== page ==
• Would you mind pointing out a few examples of how this is done?
  • I liked how you quoted some of the themes from the first movement at the end, but they felt a little short-lived and I might have liked to hear them more fleshed out.

Thanks for sharing! And of course you should feel no obligation to respond if you feel it's not worth your trouble.

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On 8/6/2020 at 7:42 AM, Petar Dimov said:

Talking about music is one of the hardest things there is and remains inexplicable to a great extend. I did my best. Thanks for the challenge @Thatguy v2.0.

 

I really appreciate the extended explanation. I feel the further we venture into the dodecaphonic realms the harder it is to convey the inner workings of our language merely through the score. I personally only dabbled with 12-tone theory for the fundamental basis in writing while I was in school, and since moved forward to use it as more of an "effect". 

I was captivated all the way through your work, so coincidentally I was interested in how you managed to use a language I've abandoned to create such a wonderful piece. I'll check out more of your stuff, and I hope you stick around. Seems like you have a lot to offer. 

Wonderful work here, Petar, I'm excited to hear more from you!

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Wow. Just wow.

There is nothing I dislike about this piece. I almost feel irrelevant while listening to it.

I love these particular soundscapes you've created, not to mention the ammount of care you have clearly put into the construction of this. It's just remarkable the final effect you've achieved.

Congratulations.

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Posted (edited)
On 8/8/2020 at 5:12 AM, gmm said:
  • This is an interesting idea, how did you come up with it?
  • Is there any relation between the thematic material in the opening dodecaphonic section and the quartal section that begins at m.13? Are the themes in the new section derived from the preceding section in some way? I enjoyed the contrast between these two sections and was curious if there is something linking them. For what it's worth, I didn't feel the "dodecaphonic" effect in this new quartal section, possibly because the top note of each structure loosely outlines a C minor scale. This isn't "bad" of course, I was just wondering if that was your intention?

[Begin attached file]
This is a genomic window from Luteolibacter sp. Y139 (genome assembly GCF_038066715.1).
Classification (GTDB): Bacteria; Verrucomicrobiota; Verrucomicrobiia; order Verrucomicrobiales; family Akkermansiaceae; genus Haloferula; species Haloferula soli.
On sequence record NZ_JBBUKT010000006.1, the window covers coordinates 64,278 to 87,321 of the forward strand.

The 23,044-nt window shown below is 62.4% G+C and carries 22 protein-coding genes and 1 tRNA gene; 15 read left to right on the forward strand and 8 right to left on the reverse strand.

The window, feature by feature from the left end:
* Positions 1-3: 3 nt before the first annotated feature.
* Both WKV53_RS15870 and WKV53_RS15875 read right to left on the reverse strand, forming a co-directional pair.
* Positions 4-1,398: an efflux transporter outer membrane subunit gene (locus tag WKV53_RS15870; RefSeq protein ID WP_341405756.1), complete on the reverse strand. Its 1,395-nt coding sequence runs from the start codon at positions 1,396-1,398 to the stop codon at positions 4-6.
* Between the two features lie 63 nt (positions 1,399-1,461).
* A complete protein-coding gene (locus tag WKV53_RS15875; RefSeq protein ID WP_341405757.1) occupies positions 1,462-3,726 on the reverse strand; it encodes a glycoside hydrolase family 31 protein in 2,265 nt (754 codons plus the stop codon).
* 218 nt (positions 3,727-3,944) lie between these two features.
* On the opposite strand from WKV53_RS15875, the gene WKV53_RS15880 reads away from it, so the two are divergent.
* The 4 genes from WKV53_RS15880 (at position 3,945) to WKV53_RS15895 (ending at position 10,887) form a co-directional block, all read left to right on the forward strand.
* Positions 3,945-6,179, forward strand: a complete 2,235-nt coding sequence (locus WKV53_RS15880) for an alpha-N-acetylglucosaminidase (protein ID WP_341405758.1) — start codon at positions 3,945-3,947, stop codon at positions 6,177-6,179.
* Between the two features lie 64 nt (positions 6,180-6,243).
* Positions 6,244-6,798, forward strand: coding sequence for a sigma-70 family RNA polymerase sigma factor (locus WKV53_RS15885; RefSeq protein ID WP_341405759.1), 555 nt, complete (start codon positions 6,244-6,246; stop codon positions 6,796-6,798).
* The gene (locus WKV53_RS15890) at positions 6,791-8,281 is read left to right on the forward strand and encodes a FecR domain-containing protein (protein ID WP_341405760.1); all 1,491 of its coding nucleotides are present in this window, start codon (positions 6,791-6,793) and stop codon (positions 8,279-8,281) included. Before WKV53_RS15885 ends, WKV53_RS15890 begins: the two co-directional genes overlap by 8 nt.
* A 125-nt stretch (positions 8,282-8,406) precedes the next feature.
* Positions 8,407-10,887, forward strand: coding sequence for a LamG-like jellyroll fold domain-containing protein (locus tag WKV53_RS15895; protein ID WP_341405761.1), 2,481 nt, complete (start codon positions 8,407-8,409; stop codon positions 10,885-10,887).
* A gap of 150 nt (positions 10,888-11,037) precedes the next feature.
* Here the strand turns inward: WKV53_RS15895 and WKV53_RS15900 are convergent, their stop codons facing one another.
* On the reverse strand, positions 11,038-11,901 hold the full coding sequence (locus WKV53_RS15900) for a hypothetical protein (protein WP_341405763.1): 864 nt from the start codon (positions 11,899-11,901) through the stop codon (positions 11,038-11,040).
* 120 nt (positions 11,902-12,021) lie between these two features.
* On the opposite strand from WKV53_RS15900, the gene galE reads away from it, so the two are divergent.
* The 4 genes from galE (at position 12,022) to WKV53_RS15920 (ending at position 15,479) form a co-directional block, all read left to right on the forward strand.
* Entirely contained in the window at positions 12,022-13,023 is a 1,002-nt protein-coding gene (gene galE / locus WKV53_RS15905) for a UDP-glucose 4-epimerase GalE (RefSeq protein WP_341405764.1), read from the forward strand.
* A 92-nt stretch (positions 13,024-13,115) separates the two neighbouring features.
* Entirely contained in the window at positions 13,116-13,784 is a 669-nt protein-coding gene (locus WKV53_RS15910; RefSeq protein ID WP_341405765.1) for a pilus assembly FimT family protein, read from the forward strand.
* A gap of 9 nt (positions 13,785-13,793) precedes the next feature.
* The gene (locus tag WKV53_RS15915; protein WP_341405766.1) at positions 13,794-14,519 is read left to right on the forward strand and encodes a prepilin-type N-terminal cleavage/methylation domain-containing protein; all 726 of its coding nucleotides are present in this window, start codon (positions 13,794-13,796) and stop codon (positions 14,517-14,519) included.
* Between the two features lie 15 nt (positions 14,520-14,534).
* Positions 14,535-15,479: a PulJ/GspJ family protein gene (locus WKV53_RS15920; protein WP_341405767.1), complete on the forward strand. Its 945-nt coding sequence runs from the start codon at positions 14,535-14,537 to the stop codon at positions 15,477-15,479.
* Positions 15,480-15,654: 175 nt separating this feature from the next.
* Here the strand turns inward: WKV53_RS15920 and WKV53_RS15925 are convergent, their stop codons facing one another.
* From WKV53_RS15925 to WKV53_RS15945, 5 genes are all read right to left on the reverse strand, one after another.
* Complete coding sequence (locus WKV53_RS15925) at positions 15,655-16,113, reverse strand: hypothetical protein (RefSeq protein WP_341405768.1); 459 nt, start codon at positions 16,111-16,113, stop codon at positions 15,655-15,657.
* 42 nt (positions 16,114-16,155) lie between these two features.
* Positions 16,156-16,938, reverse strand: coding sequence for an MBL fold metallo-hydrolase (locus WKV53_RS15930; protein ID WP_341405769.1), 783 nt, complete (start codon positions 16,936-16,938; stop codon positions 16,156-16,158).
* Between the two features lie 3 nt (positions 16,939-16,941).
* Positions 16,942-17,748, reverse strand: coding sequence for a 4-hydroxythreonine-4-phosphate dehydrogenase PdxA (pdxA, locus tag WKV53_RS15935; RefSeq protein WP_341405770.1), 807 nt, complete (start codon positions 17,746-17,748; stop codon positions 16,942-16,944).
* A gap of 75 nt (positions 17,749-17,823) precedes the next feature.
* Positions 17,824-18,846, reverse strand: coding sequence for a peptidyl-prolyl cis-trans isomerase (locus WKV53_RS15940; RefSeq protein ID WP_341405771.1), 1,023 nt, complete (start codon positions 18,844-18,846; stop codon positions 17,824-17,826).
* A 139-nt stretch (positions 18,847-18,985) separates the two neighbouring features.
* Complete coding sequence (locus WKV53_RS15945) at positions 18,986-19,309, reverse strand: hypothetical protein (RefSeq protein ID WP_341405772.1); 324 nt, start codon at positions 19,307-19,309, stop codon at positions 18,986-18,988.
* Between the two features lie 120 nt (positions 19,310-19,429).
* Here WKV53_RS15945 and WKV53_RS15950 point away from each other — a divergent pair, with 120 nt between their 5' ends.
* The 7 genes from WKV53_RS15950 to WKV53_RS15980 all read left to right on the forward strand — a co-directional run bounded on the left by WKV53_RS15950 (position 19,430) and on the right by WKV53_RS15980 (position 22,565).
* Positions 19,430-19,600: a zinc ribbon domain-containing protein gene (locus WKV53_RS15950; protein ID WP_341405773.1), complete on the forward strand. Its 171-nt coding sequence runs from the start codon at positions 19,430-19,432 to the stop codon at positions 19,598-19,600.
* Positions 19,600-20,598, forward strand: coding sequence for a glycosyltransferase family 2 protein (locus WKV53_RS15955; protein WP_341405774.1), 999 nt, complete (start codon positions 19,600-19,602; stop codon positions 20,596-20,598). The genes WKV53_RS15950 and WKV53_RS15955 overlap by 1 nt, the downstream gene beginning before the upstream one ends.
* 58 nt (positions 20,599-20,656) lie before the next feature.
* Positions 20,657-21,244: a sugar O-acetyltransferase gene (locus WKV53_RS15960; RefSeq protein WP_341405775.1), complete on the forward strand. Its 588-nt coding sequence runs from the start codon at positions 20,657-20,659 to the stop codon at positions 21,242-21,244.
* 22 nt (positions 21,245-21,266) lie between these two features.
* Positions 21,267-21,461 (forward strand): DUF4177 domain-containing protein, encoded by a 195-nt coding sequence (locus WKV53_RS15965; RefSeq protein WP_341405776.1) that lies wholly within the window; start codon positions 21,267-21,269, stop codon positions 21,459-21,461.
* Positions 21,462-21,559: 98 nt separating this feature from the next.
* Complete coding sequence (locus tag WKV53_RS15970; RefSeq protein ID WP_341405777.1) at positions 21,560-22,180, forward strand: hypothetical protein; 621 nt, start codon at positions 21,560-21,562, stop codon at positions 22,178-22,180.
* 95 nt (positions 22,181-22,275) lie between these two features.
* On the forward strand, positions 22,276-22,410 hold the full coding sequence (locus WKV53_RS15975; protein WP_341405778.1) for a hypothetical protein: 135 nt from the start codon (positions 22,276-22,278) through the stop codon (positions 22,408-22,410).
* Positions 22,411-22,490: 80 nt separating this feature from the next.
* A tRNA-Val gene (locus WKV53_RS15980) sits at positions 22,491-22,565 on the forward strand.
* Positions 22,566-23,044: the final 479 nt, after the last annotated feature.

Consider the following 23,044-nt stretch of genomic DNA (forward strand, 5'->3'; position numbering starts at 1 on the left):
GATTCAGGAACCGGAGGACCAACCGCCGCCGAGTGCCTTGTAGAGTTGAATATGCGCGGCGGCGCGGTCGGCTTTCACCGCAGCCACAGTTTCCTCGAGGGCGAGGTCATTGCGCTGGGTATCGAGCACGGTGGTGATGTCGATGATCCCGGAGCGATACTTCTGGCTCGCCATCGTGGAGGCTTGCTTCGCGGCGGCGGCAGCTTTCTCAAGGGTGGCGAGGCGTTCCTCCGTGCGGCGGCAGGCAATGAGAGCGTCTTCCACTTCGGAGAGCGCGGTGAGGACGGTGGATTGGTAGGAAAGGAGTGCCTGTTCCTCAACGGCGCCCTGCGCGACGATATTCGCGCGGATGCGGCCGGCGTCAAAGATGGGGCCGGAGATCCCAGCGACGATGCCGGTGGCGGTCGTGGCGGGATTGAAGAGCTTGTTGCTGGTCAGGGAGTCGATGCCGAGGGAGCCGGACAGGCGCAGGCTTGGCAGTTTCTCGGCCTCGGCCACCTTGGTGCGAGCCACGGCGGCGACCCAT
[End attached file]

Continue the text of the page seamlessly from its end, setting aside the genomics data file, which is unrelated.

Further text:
• In most cases I have an overall idea of the direction of the music and how I envision it evolving - that can be a structural idea, a strictly sonoristic one but rarely a lick or melody. The latter are shaped afterwards and are what is perceived by the listener - that surface layer I mention in the post above. In this case I was thinking of ways to implement all 12 tones and therefore achieve a sort of emancipation from tonality but at the same time retain it's key characteristics, not the T-S-D-T cadences of course, rather it's gravitational pull towards an assigned center (in this case, a temporary one - the changing pedal point which, with it's consequent notes stacked on top of one another, forms the most tonally ambiguous diminished 7th chord). I find that produces an interesting effect, chaos withing order, and is what prevents that particular section from making you feel seasick, in other words, the listener is not overwhelmed by a barrage of atonality, although it is definitely not tonal at all.